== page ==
Science is an inevitable part of life. India as a developing country has a vast history of science and technology. From Kautilya’s Arthashastra to Aryabhata’s concept of numbers, the Vedic slokas have mentioned many such references to the great Indian scientists.

So, TM has enlisted 10 such outstanding scientists and their contributions to science and technology and also in the development of the nation:

Jagadish Chandra Bose: Bose is considered as the first Indian modern scientist, a recognition received from the Royal Institution, London. He was born in Bikrampur, Bengal Presidency, British India (now Munshiganj District, Bangladesh) on 30 November 1858.

Being a renowned polymath, he proved that plants too have emotions, and can feel pain and love as humans do. Bose invented the crescograph (used for measuring the growth in plants) and the first wireless detection device too.

He bags the credit of being the founder in the field of microwave optics technology. Bose was also a prominent writer and is regarded as the one who introduced Bengali science fictions.

JC Bose was made Companion of the Order of the Indian Empire (1903), Companion of the Order of the Star of India (1912) and was the Knight Bachelor (1917).

M Visvesvaraya: 15th September every year is celebrated as Engineers Day remembering India’s greatest engineer, Mokshagundam Visvesvaraya. He was born on 15 September 1861, in Muddenahalli near Chikkaballapur.

He also served as Diwan of Mysore from 1912 to 1918. Apart from being a renowned scholar, he has contributed his immense knowledge to control water resources. Visvesvaraya bags credit for the invention of automatic sluice gates and block irrigation system.

He was awarded the Bharat Ratna in 1955 and the British knighthood.

Srinivasa Ramanujan: Ramanujan was a man of many talents. He was born in 22 December 1887 in Erode, Tamil Nadu.

Ramanujan is recognized as one of the greatest Indian mathematicians with no formal training.  Instead, he was a college dropout due to low economic conditions.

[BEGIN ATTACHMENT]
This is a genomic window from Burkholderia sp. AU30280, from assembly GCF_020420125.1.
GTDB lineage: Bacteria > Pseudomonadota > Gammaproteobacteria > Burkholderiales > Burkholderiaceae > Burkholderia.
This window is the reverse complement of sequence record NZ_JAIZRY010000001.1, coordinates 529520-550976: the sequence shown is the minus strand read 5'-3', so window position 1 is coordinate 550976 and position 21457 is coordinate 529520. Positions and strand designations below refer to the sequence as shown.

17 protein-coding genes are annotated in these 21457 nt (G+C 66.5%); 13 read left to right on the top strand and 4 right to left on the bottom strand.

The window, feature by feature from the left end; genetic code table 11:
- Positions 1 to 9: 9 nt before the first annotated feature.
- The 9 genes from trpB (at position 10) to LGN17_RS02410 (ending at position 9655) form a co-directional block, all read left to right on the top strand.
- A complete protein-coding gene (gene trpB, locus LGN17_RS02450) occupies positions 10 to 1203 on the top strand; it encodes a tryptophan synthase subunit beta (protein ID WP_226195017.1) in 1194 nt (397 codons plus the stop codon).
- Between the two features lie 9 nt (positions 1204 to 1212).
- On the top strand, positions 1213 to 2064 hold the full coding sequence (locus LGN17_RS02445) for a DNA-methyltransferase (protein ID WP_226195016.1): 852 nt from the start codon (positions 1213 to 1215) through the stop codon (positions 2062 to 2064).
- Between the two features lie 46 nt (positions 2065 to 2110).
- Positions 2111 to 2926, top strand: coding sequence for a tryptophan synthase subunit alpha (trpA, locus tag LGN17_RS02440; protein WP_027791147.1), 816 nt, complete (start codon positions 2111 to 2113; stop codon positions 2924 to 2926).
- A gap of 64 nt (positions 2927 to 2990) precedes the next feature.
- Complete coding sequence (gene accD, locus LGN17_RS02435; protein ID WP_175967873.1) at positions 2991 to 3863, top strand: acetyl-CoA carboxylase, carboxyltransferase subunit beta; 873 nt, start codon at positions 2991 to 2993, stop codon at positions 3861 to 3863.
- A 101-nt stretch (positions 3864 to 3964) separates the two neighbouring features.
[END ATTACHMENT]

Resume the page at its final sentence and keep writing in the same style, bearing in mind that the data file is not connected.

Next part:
He was the second and youngest Indian to join a Fellowship of the Royal Society. His outstanding contribution to the world of mathematics includes mathematical analysis, number theory, infinite series, and continued fractions. However, his most celebrated findings are said to be the infinite series of pi.

Tamil Nadu, the birthplace of this mathematician celebrates his birthday as State IT Day every year.

C V Raman: Chandrasekhara Venkata Raman was born at Tiruchirappalli in the Southern part of India on 7 November 1888.

His outstanding inventions includes the ‘Raman effect’, where he proved that light can travel a transparent material, while some light deflects changing the wavelength. Raman is regarded the first person to investigate the harmonic nature of sounds as he immensely worked on the acoustics of musical instruments.

His contribution to the area of science was outstanding for which he was the first Asian to win the Noble Prize for Physics in 1930. Then in 1954, he was honored with Bharat Ratna too.

Janaki Ammal: Janaki Ammal Edavalath Kakkat was born in Tellichery (now Thallassery) in Kerala on 4 November 1897.

She was a botanist and cytogeneticist, who chose career over marriage at the era when women barely could stand on their own. To work on sugarcane biology, she joined the Sugarcane Breeding Station at Coimbatore. Janaki Ammal also became the Director General of the Botanical Survey of India.

Apart from sugarcane, she has worked on a variety of eggplant. Janaki Ammal in England created a rare variety of magnolias, which are now named after her as Magnolia Kobus Janaki Ammal.